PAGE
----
Independent Financial Advice – Consumer Guide

How do the types of advice differ?

INDEPENDENT FINANCIAL ADVISERS (IFAs) offer unbiased financial advice to their clients and recommend the most suitable products, if any, after researching the whole market. The key differentiator is that they act on your behalf and will offer you the option of paying by a fee, as well as the option of paying by commission.

TIED AGENTS can only advise on the products of one provider.

MULTI-TIED AGENTS are financial advisers allowed to recommend the products of a limited selection of providers, rather than just one.

Independent financial advice: the big advantage of independent financial advice is that you have access to all the products on the market through a qualified practitioner (more about qualifications later). An IFA‘s job is to research and recommend the most appropriate financial solutions after asking their clients a whole range of detailed questions about their circumstances, their financial goals and their attitudes to risk. IFAs are answerable to the FSA to ensure that they keep to the rules. As they act on your behalf they provide personalised written reasons why they have recommended particular products or a course of action.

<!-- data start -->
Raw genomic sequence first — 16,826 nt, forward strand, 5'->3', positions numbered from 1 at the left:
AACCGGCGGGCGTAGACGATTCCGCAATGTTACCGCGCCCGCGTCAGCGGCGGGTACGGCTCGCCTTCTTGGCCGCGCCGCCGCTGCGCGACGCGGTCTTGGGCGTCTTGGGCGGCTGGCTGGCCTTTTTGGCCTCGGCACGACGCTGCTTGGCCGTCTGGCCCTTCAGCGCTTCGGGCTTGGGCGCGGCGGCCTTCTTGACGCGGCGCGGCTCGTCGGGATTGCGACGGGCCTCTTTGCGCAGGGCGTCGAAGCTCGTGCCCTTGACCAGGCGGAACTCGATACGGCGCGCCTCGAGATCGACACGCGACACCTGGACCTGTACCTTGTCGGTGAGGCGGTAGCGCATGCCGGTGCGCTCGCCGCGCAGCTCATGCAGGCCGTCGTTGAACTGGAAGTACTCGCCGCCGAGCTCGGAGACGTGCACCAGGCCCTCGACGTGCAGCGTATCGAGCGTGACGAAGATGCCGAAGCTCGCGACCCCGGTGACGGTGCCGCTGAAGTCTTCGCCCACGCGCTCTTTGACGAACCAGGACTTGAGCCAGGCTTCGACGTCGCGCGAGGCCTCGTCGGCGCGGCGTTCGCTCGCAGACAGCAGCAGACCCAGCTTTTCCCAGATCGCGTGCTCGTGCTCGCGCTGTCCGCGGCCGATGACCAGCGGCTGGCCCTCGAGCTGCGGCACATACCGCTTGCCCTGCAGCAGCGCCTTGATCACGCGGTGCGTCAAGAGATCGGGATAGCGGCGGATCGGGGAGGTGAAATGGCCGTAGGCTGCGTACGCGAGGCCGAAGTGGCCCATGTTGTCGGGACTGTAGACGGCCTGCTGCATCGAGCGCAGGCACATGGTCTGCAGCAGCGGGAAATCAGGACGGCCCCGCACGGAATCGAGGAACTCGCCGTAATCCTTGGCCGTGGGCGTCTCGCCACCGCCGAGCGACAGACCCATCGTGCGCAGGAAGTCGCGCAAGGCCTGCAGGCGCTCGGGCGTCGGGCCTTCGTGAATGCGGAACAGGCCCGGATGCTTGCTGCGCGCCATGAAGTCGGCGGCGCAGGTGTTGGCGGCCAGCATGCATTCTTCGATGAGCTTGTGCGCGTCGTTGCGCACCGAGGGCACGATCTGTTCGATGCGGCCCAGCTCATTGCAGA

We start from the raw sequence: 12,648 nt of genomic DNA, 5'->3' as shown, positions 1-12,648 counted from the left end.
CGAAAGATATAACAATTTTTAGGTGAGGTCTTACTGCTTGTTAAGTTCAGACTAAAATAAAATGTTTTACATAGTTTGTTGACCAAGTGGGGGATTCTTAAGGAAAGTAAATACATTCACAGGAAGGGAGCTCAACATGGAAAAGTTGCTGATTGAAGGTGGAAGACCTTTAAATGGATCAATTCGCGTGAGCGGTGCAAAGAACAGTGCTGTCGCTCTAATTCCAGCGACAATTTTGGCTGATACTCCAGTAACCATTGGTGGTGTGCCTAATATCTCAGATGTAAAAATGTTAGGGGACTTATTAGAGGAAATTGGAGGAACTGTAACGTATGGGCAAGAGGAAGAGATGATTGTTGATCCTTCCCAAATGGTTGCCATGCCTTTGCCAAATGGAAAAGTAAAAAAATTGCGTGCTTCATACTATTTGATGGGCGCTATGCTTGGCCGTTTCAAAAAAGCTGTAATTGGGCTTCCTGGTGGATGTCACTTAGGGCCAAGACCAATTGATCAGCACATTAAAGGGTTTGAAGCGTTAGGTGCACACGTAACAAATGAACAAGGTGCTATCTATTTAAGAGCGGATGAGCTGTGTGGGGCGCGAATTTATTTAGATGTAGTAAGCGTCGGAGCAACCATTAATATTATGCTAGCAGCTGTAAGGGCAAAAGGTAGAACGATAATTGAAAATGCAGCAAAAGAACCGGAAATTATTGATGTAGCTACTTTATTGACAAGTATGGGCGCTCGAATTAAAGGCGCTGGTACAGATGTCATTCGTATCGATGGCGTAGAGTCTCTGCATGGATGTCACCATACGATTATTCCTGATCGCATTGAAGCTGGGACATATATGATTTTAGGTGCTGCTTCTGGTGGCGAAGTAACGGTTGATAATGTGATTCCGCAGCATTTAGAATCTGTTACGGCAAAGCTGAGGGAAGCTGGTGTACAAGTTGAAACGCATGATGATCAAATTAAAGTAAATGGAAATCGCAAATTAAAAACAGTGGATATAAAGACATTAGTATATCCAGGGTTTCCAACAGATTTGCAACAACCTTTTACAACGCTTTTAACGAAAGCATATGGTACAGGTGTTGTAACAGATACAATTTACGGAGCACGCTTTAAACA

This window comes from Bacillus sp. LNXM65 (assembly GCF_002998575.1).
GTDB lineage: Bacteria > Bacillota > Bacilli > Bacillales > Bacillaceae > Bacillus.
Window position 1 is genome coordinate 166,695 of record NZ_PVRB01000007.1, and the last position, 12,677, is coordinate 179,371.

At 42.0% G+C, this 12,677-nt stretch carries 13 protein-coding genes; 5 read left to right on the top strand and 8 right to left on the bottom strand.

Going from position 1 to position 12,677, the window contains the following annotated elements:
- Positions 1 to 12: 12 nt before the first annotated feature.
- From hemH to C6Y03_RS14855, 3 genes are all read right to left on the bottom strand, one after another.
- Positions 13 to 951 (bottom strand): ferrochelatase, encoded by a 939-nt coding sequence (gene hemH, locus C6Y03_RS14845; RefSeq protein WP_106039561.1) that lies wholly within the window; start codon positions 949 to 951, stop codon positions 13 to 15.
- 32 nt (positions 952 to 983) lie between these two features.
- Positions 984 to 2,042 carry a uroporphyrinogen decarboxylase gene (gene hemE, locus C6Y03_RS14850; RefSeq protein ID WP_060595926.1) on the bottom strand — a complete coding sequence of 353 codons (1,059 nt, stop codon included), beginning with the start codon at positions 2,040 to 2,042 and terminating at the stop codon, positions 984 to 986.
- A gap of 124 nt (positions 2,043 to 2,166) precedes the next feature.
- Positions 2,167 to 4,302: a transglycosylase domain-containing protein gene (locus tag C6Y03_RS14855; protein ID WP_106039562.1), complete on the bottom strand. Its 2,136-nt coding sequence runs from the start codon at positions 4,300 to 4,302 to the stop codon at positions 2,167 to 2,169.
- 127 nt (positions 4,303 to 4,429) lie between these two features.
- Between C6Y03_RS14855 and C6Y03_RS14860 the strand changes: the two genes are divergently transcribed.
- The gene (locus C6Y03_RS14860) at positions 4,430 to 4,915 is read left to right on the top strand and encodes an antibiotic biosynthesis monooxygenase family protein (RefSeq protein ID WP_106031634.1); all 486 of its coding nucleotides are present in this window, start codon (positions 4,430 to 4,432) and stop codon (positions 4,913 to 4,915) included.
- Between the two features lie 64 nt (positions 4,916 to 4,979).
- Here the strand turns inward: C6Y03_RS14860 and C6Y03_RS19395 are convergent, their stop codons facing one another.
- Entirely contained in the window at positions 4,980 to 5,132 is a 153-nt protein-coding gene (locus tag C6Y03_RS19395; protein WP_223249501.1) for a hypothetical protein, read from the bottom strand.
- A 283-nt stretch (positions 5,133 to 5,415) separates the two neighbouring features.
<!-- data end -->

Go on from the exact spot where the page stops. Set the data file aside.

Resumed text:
Tied advice: many people buy financial products through tied agents, such as the sales staff who work at their bank or building society. When they want a pension or investment product they often find it easier just to nip into their bank and accept what is sold through that organisation’s relationship with a single life insurer or investment house. The person providing the product information or advice is acting on behalf of the product provider. Many people buy products this way, usually because they feel more comfortable buying from a big name organisation and assuming, sometimes incorrectly, that they are bound to get a good deal. What they are actually getting is limited information from a small selection of products. Confusingly, some banks also have an IFA available upon request!

Multi-tied advice: multi-tie arrangements were introduced because the FSA believed the 16 year-old regime of ‘polarisation’ (the official term used for the system of either tied or independent advice) wasn’t working efficiently for consumers. By giving organisations the opportunity to link up with several providers instead of just one, the regulator hopes to create more choice for those consumers who are not inclined to research the market or to use an IFA themselves.

Banks and building societies that previously had a single tie to a financial product provider are likely to include in their range one or two products from other providers. This will avoid the time and costs of having to look across the whole market for the ‘best’ products. Customers need to check out the breadth of products and providers on offer and decide if the choice of products available is a suitable enough range for them.

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